Are you going through the menopause?
Have you opened and stood next to the freezer door to cool off during a hot flush or wondered where you’ve placed your keys for the hundredth time that day? What about bladder leaks? Are you finding that you’re running to the loo or leaking when you laugh, run, cough, or sneeze?
In this blog, we’re going to focus on the link between the menopause and urinary incontinence. We’ll also chat about the various options that are available to treat it. So let’s jump right in.
Why does menopause cause incontinence?
Before we can understand why menopause causes urinary incontinence (bladder leaks), we need to rewind and understand the role that oestrogen plays in the body.
Oestrogens are a group of sex hormones that are mostly made by your ovaries. Estrogen plays a leading role in your health as it controls and influences the menstrual cycle, the reproductive system, the urinary tract, and your bones and heart. It also plays a part in making sure your pelvic muscles and bladder tissues are strong — and that’s just some of the areas it’s responsible for.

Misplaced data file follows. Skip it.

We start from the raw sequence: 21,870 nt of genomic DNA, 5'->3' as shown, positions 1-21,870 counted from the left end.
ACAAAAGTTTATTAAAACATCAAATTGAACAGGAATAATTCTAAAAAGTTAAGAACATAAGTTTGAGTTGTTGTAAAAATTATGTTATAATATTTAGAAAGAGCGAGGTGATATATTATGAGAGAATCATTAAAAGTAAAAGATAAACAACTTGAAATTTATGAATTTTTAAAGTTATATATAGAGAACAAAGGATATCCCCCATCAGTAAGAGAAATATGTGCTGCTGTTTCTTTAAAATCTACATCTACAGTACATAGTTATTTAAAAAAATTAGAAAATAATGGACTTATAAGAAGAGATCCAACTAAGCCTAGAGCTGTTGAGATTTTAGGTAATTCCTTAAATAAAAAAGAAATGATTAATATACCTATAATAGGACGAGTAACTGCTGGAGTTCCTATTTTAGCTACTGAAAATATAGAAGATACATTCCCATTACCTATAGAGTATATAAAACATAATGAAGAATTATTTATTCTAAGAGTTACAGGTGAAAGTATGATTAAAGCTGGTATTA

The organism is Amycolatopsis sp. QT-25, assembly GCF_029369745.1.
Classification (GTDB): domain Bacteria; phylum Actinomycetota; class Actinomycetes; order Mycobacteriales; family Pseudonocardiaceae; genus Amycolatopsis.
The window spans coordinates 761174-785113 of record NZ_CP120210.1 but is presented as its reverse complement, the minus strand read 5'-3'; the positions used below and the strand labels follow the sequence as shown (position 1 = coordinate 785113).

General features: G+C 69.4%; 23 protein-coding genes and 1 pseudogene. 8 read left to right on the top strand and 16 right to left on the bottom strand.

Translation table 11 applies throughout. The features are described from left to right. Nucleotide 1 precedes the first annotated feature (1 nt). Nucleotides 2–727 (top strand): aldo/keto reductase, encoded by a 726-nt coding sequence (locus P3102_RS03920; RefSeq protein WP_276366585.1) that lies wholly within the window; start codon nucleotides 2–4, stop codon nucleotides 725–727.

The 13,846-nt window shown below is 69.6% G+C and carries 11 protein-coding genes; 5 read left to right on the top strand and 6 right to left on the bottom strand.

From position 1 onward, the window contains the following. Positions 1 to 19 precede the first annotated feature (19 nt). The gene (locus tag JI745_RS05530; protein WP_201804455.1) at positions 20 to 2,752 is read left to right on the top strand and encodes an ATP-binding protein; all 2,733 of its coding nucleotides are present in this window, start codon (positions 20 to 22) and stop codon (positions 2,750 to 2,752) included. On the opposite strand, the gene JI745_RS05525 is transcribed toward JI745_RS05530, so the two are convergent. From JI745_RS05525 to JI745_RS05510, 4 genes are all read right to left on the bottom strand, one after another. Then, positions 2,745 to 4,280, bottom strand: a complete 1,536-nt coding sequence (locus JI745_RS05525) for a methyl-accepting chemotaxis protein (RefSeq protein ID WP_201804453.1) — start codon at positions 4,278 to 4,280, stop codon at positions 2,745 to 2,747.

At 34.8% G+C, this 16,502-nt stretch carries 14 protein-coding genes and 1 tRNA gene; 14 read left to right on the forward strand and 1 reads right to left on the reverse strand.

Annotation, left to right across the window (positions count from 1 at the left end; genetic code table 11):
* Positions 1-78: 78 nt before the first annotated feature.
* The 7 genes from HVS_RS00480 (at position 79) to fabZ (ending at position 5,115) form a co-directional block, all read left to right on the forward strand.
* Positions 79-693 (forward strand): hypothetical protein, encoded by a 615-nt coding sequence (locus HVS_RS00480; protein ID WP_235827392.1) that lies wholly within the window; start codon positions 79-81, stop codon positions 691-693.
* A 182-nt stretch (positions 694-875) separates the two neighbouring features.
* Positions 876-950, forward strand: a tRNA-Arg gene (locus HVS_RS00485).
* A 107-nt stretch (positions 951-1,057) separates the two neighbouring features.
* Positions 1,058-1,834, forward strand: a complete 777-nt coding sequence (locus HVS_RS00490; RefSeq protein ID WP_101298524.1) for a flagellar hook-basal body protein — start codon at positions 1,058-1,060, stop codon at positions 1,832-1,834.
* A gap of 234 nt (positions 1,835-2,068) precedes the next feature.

During perimenopause and menopause, your ovaries begin to produce less oestrogen. This can affect the pelvic floor muscles and the urethra sphincter (the short tube that passes urine from the bladder out of the body) to weaken (1,2).
The pelvic floor is made up of layers of tissue and muscles that act as a supportive hammock to the bladder. As the pelvic muscles weaken, it makes it harder to hold onto your wee and this is why you may leak when you cough, laugh, or sneeze.
The urethra keeps the bladder closed until it’s time to pee. As the drop in oestrogen production can also thin the lining of the urethra, it makes it harder for it to stay closed and this can lead to leakage.